Disconnect Between Management, QCU Possible Source of Warning Letters
A recent survey showing that device company executives are often unaware of problems faced by their quality control units may point to an overlooked contributing factor in FDA warning letters, an expert says.
The most common FDA Form 483 observations during the past decade have related to QCU failings, says Crystal Mersh, an executive partner at QxP. To understand why that is, the consulting firm surveyed 400 industry executives about their QCU departments. The results revealed a telling split in understanding of QCU capacity and performance among executives, quality assurance staff and regulatory staff.
For example, executives were far more likely to believe the QCU had adequate resources and sufficient support to fulfill its mission than QA staff, Mersh says.
“Executive management … thinks everything is really OK and good,” Mersh told a recent FDAnews webinar. “And the FDA has a bit of a different opinion.”
That discrepancy can lead to warning letters if executives fail to provide QCUs with needed resources, rendering them unable to properly perform their duties, Mersh says.
Lack Of Leadership Or Resources?
Two common trouble spots are lack of technical and leadership skills within QCU and lack of resources. Of those surveyed, 61 percent agreed or strongly agreed that the QCU has the required skills, both technical and leadership, to fulfill its responsibility. While that’s encouraging, Mersh says the 28 percent who disagreed and 10 percent who strongly disagreed suggests there is work to be done.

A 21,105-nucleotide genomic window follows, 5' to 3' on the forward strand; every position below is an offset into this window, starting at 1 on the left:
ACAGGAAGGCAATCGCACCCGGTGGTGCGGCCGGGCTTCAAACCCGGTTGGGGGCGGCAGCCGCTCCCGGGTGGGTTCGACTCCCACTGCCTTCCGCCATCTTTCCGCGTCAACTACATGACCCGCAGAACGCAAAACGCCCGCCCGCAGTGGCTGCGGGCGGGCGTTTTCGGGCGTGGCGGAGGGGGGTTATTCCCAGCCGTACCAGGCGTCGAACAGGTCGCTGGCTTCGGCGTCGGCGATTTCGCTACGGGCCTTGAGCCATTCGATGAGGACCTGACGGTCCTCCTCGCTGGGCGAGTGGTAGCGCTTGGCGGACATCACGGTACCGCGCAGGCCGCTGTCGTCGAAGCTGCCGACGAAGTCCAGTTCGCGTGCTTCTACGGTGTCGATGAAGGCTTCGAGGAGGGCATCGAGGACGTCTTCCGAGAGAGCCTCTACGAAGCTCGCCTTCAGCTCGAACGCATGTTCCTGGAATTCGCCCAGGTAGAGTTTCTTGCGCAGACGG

Critical skills for QCU staff include the technical background to understand the company’s manufacturing process, strong analytical and reasoning ability and the leadership skills to influence upper management, Mersh says.
On the issue of resources, respondents varied widely, with 65 percent saying their QCUs didn’t have adequate resources and 35 percent saying they did. This could indicate a great deal of variation in how resources are allotted or respondents’ opinions as to how resources are appropriate for the QCU, Mersh says.
“In general, the majority of folks agreed that the QCU is not adequately resourced,” she says. “And as you can see in the warning letters, the FDA is starting to realize this and call this out.”
The survey also found some wins for QCU staff. Seventy-nine percent of respondents strongly agreed that the QCU’s reporting structure should be isolated to ensure independent decisions.
On the other hand, only 39 percent agreed that the decisions of the QCU are fully independent from all company operations.
Seventy-four percent of respondents said that the QCU gets authority and support from executive management. This may indicate that companies are taking note of the FDA’s relatively recent attention to executive management on quality system matters and are responding with greater support to their QCUs, Mersh says.
For the past 10 years failure to properly manage quality control units (QCU) has been at the top of the FDA’s Form 483 and warning letter citations. Protect yourself with FDAnews’ How to Make Your Quality Control Unit Produce Quality Work - Webinar CD/Transcript. You’ll learn the nine critical expectations of the QCU; an eight-year historical breakdown of CFR 211.22 citations so you can learn from the mistakes of others; the four best practices for ensuring you’re managing an effective QCU; and much more!